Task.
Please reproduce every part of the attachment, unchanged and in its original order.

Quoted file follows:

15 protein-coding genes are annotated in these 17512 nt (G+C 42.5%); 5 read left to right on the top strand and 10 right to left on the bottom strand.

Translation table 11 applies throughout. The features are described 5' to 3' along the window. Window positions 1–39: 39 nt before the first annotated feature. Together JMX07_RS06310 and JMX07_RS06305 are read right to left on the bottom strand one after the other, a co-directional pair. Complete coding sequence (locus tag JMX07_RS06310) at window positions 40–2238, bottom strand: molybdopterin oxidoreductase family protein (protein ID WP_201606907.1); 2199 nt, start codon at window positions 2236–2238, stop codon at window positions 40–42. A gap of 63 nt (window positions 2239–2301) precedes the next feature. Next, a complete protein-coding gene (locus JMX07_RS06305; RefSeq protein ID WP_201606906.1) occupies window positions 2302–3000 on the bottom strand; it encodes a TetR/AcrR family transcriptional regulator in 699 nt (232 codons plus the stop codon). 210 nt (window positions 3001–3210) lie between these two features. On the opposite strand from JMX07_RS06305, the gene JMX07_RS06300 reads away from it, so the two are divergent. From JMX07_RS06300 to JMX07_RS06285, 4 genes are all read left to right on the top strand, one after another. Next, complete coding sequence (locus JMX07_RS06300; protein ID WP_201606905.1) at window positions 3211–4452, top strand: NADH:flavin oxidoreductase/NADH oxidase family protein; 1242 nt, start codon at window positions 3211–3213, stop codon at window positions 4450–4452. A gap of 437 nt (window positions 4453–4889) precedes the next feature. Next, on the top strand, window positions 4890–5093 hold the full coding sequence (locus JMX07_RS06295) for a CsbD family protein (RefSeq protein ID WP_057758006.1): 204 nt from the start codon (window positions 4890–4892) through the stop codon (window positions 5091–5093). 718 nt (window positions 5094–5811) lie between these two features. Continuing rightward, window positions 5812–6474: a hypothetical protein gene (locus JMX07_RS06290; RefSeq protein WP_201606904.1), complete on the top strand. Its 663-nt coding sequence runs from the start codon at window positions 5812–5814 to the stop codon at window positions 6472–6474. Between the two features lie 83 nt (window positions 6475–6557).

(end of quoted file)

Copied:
15 protein-coding genes are annotated in these 17512 nt (G+C 42.5%); 5 read left to right on the top strand and 10 right to left on the bottom strand.

Translation table 11 applies throughout. The features are described 5' to 3' along the window. Window positions 1–39: 39 nt before the first annotated feature. Together JMX07_RS06310 and JMX07_RS06305 are read right to left on the bottom strand one after the other, a co-directional pair. Complete coding sequence (locus tag JMX07_RS06310) at window positions 40–2238, bottom strand: molybdopterin oxidoreductase family protein (protein ID WP_201606907.1); 2199 nt, start codon at window positions 2236–2238, stop codon at window positions 40–42. A gap of 63 nt (window positions 2239–2301) precedes the next feature. Next, a complete protein-coding gene (locus JMX07_RS06305; RefSeq protein ID WP_201606906.1) occupies window positions 2302–3000 on the bottom strand; it encodes a TetR/AcrR family transcriptional regulator in 699 nt (232 codons plus the stop codon). 210 nt (window positions 3001–3210) lie between these two features. On the opposite strand from JMX07_RS06305, the gene JMX07_RS06300 reads away from it, so the two are divergent. From JMX07_RS06300 to JMX07_RS06285, 4 genes are all read left to right on the top strand, one after another. Next, complete coding sequence (locus JMX07_RS06300; protein ID WP_201606905.1) at window positions 3211–4452, top strand: NADH:flavin oxidoreductase/NADH oxidase family protein; 1242 nt, start codon at window positions 3211–3213, stop codon at window positions 4450–4452. A gap of 437 nt (window positions 4453–4889) precedes the next feature. Next, on the top strand, window positions 4890–5093 hold the full coding sequence (locus JMX07_RS06295) for a CsbD family protein (RefSeq protein ID WP_057758006.1): 204 nt from the start codon (window positions 4890–4892) through the stop codon (window positions 5091–5093). 718 nt (window positions 5094–5811) lie between these two features. Continuing rightward, window positions 5812–6474: a hypothetical protein gene (locus JMX07_RS06290; RefSeq protein WP_201606904.1), complete on the top strand. Its 663-nt coding sequence runs from the start codon at window positions 5812–5814 to the stop codon at window positions 6472–6474. Between the two features lie 83 nt (window positions 6475–6557).